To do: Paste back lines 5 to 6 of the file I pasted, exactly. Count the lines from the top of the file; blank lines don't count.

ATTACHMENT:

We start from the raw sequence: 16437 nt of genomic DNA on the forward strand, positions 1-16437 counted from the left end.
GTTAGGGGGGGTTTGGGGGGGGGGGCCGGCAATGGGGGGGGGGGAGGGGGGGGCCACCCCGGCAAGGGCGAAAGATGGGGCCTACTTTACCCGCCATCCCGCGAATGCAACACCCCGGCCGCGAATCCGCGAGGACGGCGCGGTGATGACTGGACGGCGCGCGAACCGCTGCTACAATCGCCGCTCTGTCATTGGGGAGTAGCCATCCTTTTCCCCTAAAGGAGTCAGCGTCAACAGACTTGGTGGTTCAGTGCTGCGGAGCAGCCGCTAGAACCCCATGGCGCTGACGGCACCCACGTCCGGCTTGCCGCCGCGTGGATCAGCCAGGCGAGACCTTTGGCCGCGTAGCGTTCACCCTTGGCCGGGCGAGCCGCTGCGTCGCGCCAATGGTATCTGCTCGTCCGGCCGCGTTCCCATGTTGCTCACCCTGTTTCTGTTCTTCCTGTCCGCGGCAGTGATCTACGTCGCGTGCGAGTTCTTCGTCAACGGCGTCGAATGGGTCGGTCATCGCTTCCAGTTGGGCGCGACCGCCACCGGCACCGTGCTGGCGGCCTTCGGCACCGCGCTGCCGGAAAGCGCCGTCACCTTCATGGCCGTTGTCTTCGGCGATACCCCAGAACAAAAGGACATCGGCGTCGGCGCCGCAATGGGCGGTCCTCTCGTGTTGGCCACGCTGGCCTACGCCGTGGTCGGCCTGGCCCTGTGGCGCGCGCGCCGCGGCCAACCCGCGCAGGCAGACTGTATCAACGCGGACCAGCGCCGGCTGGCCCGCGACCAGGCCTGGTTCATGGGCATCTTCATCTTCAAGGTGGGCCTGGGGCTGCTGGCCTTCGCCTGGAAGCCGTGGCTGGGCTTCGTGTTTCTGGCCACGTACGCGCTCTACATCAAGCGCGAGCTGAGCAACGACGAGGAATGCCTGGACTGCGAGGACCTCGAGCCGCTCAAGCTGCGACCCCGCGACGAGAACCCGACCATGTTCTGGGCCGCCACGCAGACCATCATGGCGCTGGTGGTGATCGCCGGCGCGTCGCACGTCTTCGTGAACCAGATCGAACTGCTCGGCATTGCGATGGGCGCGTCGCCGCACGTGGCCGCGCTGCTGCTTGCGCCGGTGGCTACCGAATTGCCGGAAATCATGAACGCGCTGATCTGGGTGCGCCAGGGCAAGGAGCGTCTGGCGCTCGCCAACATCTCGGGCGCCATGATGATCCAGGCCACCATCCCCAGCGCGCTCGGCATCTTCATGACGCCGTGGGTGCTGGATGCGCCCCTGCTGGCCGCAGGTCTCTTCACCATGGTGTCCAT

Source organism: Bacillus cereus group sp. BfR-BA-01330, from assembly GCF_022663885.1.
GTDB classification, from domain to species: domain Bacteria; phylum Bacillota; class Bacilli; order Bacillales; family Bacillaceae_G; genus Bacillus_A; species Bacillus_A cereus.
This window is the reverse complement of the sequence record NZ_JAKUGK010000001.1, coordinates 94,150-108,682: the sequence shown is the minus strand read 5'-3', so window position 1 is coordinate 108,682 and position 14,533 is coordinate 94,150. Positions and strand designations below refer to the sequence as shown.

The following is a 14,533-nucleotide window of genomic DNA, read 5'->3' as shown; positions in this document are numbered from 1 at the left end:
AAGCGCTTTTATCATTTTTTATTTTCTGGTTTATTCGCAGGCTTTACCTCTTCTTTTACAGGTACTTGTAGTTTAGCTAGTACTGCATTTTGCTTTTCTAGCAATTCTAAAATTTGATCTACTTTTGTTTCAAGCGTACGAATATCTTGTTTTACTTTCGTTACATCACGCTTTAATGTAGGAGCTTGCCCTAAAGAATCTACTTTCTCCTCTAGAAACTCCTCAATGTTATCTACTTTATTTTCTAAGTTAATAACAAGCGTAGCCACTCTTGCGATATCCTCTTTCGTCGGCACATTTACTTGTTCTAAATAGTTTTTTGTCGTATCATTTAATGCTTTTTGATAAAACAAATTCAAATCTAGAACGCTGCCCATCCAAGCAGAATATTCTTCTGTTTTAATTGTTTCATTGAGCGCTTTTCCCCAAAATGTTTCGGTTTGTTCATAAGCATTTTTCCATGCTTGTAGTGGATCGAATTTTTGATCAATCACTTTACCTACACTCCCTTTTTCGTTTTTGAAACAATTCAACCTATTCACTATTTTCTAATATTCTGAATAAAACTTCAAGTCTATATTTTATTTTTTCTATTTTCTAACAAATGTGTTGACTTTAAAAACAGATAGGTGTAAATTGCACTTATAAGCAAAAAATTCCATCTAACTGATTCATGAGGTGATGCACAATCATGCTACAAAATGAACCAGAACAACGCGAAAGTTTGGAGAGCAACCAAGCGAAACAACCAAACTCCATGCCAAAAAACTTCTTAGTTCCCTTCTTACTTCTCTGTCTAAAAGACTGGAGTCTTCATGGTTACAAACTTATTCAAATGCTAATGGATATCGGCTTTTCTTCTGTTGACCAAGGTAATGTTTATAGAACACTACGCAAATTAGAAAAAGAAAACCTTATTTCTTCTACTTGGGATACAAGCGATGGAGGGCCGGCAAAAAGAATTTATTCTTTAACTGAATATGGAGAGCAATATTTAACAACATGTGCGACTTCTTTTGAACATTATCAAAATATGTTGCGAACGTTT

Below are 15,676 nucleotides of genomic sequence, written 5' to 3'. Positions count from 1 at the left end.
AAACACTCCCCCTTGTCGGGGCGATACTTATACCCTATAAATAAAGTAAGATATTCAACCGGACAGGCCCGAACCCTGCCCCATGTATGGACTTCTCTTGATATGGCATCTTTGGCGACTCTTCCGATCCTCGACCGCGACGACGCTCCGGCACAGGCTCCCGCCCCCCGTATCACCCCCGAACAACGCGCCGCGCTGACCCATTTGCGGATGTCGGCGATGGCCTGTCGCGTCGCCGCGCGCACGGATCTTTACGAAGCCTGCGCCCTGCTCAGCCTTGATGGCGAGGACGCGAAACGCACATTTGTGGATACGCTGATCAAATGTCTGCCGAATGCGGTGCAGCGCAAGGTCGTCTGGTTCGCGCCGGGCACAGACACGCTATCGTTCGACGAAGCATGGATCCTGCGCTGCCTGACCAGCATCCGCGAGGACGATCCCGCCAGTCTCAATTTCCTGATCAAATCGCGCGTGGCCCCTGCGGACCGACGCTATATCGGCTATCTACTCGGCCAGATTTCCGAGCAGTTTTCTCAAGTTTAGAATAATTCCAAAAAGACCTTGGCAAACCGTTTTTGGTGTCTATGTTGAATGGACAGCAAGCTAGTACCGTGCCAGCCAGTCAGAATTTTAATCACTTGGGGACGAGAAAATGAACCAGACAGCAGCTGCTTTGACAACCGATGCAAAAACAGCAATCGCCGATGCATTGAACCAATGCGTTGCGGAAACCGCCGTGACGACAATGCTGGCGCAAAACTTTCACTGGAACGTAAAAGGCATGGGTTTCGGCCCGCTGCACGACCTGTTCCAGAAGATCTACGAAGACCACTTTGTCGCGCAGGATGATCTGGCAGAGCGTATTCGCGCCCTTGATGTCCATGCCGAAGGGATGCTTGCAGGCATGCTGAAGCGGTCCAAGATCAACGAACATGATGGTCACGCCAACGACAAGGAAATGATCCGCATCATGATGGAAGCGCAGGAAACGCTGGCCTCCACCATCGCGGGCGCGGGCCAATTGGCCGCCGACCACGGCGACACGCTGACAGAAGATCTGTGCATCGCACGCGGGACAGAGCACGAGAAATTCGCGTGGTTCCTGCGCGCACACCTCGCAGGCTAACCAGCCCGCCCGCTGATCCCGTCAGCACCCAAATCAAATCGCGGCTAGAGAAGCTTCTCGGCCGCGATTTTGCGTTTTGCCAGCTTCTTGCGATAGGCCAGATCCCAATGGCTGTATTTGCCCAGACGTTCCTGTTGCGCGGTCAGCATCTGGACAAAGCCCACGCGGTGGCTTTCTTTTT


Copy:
This window is the reverse complement of the sequence record NZ_JAKUGK010000001.1, coordinates 94,150-108,682: the sequence shown is the minus strand read 5'-3', so window position 1 is coordinate 108,682 and position 14,533 is coordinate 94,150. Positions and strand designations below refer to the sequence as shown.

The following is a 14,533-nucleotide window of genomic DNA, read 5'->3' as shown; positions in this document are numbered from 1 at the left end: